The Doors Open
Charest, Beauchamp Offer Alternative to $1625 Hike
Quebec Premier Jean Charest and Education Minister Line Beauchamp announced a tweaked alternative to planned tuition fee increases at a press conference on April 27.
In an attempt to calm the waters of a province stricken by 11 weeks of non-stop student action, the Premier announced a set of alterations to its intended $1625 tuition increase over five years—instead stretching the increase to $1778 over seven years.
In addition to a slower tuition increase, the government is offering an extra $39 million to bursaries and loans, as well as making loan payments proportional to income.
The government also proposed the creation of a special council to oversee the management of Quebec universities, as well as a committee that could include students to study the impact of the hikes.
In reaction to increasing student actions and now nightly demonstrations that have seen over 100 people arrested this week, Charest expressed that the government “will never agree to act, or to concede, under the threat of violence and blackmail.”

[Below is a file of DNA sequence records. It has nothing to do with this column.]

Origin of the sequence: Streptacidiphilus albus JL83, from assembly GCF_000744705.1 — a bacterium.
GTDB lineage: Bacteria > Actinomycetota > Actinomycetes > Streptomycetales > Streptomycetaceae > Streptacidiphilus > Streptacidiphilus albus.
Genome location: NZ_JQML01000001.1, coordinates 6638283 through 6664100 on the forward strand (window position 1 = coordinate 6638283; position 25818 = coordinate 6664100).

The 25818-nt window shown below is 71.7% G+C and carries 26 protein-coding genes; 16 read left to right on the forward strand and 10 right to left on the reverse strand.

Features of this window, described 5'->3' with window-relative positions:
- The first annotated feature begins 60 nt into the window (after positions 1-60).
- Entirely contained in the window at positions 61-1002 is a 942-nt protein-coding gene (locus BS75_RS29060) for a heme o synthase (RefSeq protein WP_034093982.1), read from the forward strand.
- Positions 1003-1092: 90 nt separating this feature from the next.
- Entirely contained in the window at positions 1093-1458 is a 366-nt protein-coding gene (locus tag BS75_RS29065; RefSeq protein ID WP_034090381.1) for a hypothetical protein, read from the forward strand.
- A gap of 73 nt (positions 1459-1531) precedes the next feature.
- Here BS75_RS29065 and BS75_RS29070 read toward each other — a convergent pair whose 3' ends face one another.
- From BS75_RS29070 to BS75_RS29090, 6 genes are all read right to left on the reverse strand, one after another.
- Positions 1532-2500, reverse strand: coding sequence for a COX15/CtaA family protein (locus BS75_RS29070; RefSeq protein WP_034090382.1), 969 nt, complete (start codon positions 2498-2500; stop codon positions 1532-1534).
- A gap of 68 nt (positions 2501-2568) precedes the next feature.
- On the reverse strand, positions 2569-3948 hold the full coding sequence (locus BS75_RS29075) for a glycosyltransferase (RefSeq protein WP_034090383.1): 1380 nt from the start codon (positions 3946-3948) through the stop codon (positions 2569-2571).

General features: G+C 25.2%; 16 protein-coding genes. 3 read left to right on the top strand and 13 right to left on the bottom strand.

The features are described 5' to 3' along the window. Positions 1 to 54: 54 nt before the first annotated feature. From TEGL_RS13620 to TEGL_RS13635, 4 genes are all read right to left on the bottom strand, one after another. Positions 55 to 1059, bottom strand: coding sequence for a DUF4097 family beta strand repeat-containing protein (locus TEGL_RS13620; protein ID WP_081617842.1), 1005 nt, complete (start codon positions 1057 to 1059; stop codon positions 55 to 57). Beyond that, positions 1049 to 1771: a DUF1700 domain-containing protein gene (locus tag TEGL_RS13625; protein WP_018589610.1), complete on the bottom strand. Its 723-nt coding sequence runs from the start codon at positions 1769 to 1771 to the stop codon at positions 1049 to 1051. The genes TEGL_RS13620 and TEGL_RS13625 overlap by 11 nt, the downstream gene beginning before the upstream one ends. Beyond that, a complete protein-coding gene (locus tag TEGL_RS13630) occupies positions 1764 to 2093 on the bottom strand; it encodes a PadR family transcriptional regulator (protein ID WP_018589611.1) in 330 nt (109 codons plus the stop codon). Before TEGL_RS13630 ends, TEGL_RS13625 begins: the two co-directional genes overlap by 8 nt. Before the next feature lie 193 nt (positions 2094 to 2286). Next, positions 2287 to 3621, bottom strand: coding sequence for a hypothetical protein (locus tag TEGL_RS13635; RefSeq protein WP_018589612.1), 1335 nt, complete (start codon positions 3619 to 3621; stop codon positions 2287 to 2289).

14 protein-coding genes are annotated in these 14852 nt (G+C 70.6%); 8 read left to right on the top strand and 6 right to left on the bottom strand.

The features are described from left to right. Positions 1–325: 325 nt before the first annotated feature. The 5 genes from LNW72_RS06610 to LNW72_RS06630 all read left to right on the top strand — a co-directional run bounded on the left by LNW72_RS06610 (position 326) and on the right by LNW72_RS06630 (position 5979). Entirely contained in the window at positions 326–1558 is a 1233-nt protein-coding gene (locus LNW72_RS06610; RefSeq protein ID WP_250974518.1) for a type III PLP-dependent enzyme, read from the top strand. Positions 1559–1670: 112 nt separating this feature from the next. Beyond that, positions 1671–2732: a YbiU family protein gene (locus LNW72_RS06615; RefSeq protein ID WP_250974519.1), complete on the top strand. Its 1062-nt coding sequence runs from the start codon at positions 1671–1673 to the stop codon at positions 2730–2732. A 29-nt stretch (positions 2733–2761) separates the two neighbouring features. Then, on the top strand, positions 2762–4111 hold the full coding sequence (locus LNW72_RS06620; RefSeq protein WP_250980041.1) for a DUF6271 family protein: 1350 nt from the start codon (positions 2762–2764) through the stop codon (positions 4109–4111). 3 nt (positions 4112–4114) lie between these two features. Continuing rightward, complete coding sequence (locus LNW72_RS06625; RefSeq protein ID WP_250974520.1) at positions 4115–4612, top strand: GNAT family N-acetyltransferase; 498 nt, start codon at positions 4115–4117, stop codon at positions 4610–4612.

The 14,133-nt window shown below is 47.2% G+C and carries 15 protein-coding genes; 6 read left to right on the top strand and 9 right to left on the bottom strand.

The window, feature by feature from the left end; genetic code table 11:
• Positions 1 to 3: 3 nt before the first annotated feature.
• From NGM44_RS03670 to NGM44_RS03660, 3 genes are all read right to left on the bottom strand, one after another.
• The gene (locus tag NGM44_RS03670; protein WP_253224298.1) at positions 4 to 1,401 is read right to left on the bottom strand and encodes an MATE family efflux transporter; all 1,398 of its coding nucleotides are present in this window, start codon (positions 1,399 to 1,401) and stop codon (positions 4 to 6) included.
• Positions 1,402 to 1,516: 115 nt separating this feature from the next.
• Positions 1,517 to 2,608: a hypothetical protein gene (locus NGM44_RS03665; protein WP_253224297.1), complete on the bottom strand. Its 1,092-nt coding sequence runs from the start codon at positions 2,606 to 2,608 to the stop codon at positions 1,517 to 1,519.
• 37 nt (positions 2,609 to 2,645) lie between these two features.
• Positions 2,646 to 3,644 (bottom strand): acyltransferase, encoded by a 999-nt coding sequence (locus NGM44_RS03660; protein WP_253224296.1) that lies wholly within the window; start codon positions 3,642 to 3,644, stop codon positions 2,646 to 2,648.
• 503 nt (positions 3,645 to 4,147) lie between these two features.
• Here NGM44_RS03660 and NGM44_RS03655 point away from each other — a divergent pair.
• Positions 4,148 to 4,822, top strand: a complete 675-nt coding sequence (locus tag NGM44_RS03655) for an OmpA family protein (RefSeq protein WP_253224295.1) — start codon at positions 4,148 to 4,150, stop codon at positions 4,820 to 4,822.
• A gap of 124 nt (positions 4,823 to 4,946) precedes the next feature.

Both Charest and Beauchamp encouraged students to put an end to the now 11-week strike.
“For 50 cents a day, it strikes me that it’s no longer time to compromise their diplomas,” said Beauchamp, referring to the per-day cost of the hikes to students.
However, some students are already calling this latest attempt by the government an insult, and expressing that this negotiation will not be accepted by any group.
The Coalition Large d’ASSE (CLASSE) said on Twitter that these alternatives still do not respond adequately to the demands of students on strike.
Student groups have expressed that they need time to discuss these new measures, however several Facebook groups indicate plans for another night of protest.